Friday, September 23, 2011
Wonder Woman #1
Artist: Cliff Chiang
Company: DC Comics
Always considered to be one of the major three players of the DC Universe, Wonder Woman more often plays the role of red headed step-child, you know, without the red hair. People love her. Her visage and iconic symbol sell countless amounts of merchandise to young kids. She's iconic. And yet, her comic has really had a hard time finding its niche. People such as Gail Simone, Allan Heinberg, and novelist Jodi Picoult have all had a stab at it and come up empty. The last time that I can remember having a solid, imaginative outing was when George Perez relaunched her back in the 80's. Enter Brian Azzarello. Azzarello is not the first person that you would think of to relaunch this title. His stories, things like 100 Bullets and Flashpoint: Batman Knight
of Vengeance, have an inherent darkness to them, an edge that doesn't quite work in mainstay superhero tales. He's also known to be a writer who's quirks sometimes get in the way of the success of the story being told, like what occurred in Superman: For Tomorrow. That said, against all, his Wonder Woman pulls a distinctly gory rabbit out of its hat and does what I didn't think was possible.
The gist of the story concerns a young woman, named Zola, who has found herself being the target for assassination. Why? Well, that would be telling, just know that to help her, she is sent to Diana and from there things only get harrier. There's a lot in this first issue to like. The re-imagining of the Greek Pantheon of Gods, ideas that have been a constant in this title's ongoing tale and have felt stale for quite some time, is probably the best. They're creepy and fell more God like with their slightly off kilter looks, provided by the super talented Cliff Chiang. Still, Azzarello's portrayal of Diana works as well. She isn't much different than she has been portrayed in the past, which helps the reader ease into the other, more stranger aspects of the story. Seeing her tower over Zola and ripple with Amazonian strength and speed and power as she fights off creatures straight out of myth brings about some downright cool moments that keep you engrossed in the story.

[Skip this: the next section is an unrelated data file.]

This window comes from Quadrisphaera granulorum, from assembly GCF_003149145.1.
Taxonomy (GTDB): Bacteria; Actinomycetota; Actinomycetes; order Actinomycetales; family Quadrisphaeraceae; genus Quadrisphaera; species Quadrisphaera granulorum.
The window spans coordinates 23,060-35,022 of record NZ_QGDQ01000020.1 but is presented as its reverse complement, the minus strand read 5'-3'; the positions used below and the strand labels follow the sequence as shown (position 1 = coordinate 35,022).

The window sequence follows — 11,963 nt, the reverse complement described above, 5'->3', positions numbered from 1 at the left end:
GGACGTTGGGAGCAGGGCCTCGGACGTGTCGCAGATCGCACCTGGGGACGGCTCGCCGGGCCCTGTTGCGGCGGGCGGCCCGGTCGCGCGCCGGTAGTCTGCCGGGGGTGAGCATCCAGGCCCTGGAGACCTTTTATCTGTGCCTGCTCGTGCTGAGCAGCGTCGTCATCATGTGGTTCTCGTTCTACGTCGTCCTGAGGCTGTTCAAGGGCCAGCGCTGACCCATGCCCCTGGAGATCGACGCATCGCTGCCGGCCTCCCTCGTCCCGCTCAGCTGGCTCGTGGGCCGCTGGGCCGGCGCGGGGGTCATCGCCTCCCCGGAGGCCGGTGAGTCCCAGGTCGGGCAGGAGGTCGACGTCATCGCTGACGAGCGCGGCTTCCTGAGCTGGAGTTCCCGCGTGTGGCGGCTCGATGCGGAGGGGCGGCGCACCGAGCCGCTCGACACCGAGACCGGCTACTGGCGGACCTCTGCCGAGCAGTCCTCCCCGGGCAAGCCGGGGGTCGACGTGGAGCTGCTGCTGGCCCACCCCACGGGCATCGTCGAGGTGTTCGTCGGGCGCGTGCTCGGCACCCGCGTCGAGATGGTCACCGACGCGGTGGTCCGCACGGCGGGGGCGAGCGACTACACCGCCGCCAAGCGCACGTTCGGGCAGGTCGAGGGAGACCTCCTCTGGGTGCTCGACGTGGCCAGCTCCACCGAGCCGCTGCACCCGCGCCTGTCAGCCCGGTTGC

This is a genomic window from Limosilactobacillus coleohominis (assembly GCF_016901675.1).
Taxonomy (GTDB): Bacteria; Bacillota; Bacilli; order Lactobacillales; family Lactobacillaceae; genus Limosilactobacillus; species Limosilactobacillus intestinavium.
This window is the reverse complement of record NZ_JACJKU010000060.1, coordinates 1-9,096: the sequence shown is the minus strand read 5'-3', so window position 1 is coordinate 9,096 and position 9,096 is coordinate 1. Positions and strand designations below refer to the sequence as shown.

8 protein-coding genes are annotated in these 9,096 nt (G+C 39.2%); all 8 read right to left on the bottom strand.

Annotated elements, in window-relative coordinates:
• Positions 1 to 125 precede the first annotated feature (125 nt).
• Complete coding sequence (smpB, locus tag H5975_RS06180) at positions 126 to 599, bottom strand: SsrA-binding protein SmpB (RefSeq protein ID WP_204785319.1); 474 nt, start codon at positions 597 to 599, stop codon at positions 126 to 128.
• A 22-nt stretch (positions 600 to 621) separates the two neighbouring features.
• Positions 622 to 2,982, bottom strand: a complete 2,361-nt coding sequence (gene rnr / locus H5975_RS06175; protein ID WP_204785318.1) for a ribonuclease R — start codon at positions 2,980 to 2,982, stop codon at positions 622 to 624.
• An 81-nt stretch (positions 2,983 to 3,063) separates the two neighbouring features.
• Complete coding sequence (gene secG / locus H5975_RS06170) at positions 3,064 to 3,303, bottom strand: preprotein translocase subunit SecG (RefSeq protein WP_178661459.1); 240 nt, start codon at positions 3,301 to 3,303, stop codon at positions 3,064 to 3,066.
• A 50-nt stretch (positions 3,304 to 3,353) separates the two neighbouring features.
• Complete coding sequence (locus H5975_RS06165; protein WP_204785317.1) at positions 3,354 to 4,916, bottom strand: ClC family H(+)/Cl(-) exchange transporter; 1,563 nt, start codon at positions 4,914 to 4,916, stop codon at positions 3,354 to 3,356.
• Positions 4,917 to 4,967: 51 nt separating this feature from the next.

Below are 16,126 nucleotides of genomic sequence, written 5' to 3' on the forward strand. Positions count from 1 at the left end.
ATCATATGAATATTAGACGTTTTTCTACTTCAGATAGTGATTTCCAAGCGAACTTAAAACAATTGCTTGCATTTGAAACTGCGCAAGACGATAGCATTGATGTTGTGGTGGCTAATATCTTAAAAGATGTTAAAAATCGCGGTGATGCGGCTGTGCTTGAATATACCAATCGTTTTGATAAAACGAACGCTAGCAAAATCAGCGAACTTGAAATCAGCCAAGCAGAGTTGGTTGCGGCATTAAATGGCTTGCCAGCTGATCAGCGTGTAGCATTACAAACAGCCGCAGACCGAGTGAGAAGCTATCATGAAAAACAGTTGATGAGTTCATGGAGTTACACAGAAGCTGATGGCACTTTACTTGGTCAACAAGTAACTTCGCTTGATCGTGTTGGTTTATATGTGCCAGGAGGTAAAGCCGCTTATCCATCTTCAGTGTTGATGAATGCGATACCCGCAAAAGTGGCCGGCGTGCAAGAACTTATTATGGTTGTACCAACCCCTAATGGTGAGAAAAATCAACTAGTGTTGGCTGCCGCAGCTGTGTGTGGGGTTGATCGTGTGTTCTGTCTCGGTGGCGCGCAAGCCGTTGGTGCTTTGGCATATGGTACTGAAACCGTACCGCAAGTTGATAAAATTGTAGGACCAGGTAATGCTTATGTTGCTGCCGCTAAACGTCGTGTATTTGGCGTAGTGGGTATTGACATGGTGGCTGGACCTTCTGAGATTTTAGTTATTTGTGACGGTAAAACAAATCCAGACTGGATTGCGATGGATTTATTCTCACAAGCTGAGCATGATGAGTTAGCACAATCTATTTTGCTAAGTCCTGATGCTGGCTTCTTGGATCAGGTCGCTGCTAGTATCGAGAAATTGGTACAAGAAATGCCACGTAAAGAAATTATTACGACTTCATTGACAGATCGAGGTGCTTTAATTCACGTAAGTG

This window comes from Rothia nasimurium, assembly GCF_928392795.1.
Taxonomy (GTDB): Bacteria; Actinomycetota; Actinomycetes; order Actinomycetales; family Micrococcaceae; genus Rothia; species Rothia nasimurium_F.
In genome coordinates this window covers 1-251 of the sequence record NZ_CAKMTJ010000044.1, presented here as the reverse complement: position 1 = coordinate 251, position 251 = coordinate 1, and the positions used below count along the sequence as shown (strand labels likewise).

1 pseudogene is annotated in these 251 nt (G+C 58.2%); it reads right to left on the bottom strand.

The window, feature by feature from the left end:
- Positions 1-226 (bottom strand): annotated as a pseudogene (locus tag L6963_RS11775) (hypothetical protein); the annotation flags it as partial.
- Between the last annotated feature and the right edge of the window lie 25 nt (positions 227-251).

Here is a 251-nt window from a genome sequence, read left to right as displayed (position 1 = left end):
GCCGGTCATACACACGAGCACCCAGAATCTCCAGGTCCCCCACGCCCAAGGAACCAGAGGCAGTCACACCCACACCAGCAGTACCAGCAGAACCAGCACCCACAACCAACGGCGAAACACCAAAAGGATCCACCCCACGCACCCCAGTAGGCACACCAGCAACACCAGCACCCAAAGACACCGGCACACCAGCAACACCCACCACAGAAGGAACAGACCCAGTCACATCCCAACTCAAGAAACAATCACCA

Which brings us to the art. Like I said before, Cliff (Human Target/Dr. Thirteen) Chiang does some amazing redesigns on the characters in this book. His Hermes is very avian inspired, with his demeanor and overall features, and it adds so much more to the character and makes him so different. The style that he's using is a little more rough around the edges than his typical slick, very clean lined style, but there are a lot of complexities to it. The action is dynamic and the rougher pencils add a real sense of movement to the stampeding Centaurs and arrows flashing across the sky.
I'm a bit stunned by how good this issue was and how much I'm looking forward to seeing what Azzarello and Chiang can bring about in the upcoming issues. I'm sure it will be dark and feel so unlike what we are used to seeing with Wonder Woman, but maybe that's exactly what this book needs.